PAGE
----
Anytime a state or school system has financial problems, conservatives tend to argue that teachers are paid too much and the system can’t get out of hock because of the big bad teachers union. Jack Kelly, a columnist with the Toledo Blade, goes back to that well to attack public employees in general and teachers and unions specifically.
In 2009, state and local government employees had total compensation packages that averaged $39.66 an hour, 45 percent more than the $27.42 an hour earned by workers in the private sector, according to a study by the Cato Institute.
Education is a good example. A whopping 27 cents of every state and local tax dollar goes to K-12 education. In 2008, according to the Center for Education Reform, $10,889 was spent per student in public schools.
Kelly is barking up the wrong tree for a couple of reasons.
Teaching is a profession and as such someone can’t be a teacher unless they graduate from college. It isn’t like making butter knives where someone off the street can be trained for a couple of weeks and do the job. In order for a teacher to get a raise they have to increase their education level. The teachers who make the most money are the ones who have the highest level of education themselves. Teachers can’t just pick up a teaching job in the private sector. Private schools that hire usually stick with new teachers with only the minimum education.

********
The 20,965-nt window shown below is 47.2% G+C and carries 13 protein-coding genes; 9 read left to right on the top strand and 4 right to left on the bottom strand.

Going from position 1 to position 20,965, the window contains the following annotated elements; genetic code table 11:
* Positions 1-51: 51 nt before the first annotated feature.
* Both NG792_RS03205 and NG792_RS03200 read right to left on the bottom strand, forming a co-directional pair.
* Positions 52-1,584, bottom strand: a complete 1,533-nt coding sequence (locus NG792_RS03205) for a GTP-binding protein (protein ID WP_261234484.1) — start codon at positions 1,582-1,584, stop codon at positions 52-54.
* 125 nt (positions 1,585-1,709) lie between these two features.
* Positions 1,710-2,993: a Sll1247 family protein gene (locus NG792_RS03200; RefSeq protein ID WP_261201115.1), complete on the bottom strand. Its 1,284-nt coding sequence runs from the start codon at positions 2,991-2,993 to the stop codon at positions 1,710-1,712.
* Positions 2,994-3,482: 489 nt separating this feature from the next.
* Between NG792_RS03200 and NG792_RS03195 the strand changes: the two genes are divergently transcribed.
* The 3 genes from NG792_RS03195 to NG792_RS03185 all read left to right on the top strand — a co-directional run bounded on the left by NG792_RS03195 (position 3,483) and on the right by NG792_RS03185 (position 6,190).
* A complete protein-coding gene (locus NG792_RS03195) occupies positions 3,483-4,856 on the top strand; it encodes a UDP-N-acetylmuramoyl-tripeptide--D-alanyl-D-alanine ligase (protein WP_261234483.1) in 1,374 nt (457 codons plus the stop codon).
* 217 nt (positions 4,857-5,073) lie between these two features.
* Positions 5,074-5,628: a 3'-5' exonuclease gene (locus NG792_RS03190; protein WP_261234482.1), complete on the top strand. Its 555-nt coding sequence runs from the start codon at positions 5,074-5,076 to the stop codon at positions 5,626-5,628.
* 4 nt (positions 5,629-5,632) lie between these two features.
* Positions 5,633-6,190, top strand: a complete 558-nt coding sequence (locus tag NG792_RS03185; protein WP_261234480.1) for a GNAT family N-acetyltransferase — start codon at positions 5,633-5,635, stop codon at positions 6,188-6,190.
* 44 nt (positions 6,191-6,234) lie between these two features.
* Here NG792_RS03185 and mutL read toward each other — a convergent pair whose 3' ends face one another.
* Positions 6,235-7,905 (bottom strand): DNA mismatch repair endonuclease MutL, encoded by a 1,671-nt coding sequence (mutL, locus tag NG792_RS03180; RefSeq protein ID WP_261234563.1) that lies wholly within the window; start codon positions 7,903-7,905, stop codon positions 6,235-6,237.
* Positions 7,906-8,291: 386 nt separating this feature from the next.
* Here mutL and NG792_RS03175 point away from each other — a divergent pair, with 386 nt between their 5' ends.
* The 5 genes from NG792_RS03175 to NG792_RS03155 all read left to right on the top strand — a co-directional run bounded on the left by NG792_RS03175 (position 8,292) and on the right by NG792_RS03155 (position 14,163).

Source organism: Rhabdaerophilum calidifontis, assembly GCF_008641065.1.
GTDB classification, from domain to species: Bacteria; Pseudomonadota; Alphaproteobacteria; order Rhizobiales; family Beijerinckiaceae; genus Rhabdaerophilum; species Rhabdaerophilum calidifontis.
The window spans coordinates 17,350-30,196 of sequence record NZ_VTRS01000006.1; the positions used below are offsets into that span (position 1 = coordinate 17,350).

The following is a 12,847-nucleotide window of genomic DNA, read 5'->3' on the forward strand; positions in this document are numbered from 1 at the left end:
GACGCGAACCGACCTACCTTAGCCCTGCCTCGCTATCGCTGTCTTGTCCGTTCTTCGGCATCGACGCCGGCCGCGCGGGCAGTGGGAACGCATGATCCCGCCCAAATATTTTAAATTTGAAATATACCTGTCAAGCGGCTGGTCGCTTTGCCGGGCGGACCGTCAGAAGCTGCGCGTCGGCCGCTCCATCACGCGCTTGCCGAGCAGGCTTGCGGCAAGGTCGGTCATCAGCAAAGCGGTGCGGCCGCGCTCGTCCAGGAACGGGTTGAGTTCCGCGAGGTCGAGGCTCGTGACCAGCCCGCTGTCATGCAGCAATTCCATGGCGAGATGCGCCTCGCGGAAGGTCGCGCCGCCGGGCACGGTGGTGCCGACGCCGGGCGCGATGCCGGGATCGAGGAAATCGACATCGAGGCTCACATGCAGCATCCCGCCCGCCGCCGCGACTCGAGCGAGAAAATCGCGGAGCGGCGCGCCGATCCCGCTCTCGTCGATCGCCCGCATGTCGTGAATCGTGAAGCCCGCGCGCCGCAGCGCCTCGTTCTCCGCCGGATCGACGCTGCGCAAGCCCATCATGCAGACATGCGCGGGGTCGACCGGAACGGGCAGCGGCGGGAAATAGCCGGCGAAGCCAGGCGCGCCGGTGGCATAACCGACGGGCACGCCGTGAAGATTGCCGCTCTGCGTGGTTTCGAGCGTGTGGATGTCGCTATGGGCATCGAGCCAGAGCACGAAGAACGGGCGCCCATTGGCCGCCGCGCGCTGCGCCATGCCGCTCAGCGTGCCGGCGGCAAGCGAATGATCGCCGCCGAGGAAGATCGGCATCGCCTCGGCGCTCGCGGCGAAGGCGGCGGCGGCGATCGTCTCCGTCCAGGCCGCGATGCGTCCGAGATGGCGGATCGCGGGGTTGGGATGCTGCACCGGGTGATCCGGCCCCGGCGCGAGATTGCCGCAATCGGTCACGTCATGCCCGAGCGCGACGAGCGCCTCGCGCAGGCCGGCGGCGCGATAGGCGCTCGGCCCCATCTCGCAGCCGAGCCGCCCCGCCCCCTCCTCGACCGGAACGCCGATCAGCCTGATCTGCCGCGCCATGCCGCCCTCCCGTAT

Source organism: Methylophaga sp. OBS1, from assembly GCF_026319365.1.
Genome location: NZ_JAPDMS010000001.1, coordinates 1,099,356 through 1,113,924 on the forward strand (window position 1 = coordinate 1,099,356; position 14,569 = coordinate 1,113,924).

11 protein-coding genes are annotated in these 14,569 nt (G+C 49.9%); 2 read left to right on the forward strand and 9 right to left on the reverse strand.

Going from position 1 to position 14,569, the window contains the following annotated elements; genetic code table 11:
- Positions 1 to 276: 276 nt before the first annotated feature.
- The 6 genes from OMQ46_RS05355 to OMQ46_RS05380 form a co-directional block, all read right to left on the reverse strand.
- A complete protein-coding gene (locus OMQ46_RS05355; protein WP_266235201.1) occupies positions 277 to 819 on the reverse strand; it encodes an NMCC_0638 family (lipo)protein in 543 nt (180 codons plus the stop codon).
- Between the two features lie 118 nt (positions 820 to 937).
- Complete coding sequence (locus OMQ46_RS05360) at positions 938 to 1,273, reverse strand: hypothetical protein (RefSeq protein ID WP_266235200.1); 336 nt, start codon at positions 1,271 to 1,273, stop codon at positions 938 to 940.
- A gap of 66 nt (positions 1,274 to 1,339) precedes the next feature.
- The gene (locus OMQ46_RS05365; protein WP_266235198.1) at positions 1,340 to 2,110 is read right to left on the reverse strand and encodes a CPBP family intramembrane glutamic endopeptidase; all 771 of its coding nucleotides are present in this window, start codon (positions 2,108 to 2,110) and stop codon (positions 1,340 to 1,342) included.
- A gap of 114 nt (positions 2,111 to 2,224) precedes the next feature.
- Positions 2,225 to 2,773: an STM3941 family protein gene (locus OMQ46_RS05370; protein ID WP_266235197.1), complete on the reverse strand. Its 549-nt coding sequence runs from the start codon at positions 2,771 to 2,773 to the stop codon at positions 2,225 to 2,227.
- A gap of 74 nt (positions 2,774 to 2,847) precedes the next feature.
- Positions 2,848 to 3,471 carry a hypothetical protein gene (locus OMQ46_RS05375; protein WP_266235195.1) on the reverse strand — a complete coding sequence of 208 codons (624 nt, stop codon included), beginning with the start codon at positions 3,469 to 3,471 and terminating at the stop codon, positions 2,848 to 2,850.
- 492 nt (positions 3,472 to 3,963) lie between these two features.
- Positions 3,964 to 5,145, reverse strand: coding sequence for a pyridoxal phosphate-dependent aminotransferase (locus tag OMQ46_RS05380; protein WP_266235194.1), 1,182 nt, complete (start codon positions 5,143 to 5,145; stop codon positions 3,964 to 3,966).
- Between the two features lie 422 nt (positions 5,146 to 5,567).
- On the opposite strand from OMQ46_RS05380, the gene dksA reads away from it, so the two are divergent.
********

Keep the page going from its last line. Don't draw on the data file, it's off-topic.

Education isn’t a factory where labor is merely a variable cost. We are talking about an important part of our lives, the education of our children. I don’t think any parent would want to outsource education on the cheap. Many towns and cities “value” is in part due to the quality of the schools. Those areas with “poor” schools don’t grow and improve. It is a lot cheaper to spend money on better schools than to build new roads.
Why is it teachers have to take the hit when a school is in money trouble? No one really talks about the administrators who make more than a teacher and we don’t hear about cutting the perks those administrators get like a car allowance for example.
It seems that went cuts are needed teachers and books get the ax first. That is insane since that is the reason the educational system exists – education – without teachers or books there isn’t education.
The argument against the teacher’s union is simply silly.
It takes two to tango. No school district is forced to sign a union contract with teachers. That goes for any entity signing a contract with any union.
I’ve taken classes on how to bust unions and I know if push came to shove a school district could get out of having the union contract. It would be messy but if the issue is serious enough to do it then they should. People like Kelly attack unions because they want a scapegoat and not show any responsibility to the other group that signs the contracts.
Let’s stop the hate on teachers and unions and deal with real ways to save money as long it doesn’t hurt the children or undercut education.